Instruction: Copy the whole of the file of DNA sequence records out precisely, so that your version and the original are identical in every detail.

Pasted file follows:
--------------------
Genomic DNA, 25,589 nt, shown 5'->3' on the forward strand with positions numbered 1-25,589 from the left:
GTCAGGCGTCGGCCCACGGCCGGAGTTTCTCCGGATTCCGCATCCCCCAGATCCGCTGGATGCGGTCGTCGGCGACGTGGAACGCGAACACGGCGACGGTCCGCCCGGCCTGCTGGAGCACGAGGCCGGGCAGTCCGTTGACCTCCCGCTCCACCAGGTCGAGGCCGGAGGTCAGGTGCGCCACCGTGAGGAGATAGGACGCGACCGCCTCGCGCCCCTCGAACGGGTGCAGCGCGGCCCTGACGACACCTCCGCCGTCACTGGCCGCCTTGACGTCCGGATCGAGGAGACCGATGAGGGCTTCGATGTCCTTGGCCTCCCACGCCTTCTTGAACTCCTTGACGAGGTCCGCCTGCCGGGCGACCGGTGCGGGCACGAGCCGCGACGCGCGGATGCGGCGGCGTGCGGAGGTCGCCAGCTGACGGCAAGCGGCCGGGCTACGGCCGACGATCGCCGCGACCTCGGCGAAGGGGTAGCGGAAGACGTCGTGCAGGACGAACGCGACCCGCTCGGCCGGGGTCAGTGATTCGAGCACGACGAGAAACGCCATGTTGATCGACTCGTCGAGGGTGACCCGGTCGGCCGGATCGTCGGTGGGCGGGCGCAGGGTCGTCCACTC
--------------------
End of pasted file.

Genomic DNA, 25,589 nt, shown 5'->3' on the forward strand with positions numbered 1-25,589 from the left:
GTCAGGCGTCGGCCCACGGCCGGAGTTTCTCCGGATTCCGCATCCCCCAGATCCGCTGGATGCGGTCGTCGGCGACGTGGAACGCGAACACGGCGACGGTCCGCCCGGCCTGCTGGAGCACGAGGCCGGGCAGTCCGTTGACCTCCCGCTCCACCAGGTCGAGGCCGGAGGTCAGGTGCGCCACCGTGAGGAGATAGGACGCGACCGCCTCGCGCCCCTCGAACGGGTGCAGCGCGGCCCTGACGACACCTCCGCCGTCACTGGCCGCCTTGACGTCCGGATCGAGGAGACCGATGAGGGCTTCGATGTCCTTGGCCTCCCACGCCTTCTTGAACTCCTTGACGAGGTCCGCCTGCCGGGCGACCGGTGCGGGCACGAGCCGCGACGCGCGGATGCGGCGGCGTGCGGAGGTCGCCAGCTGACGGCAAGCGGCCGGGCTACGGCCGACGATCGCCGCGACCTCGGCGAAGGGGTAGCGGAAGACGTCGTGCAGGACGAACGCGACCCGCTCGGCCGGGGTCAGTGATTCGAGCACGACGAGAAACGCCATGTTGATCGACTCGTCGAGGGTGACCCGGTCGGCCGGATCGTCGGTGGGCGGGCGCAGGGTCGTCCACTC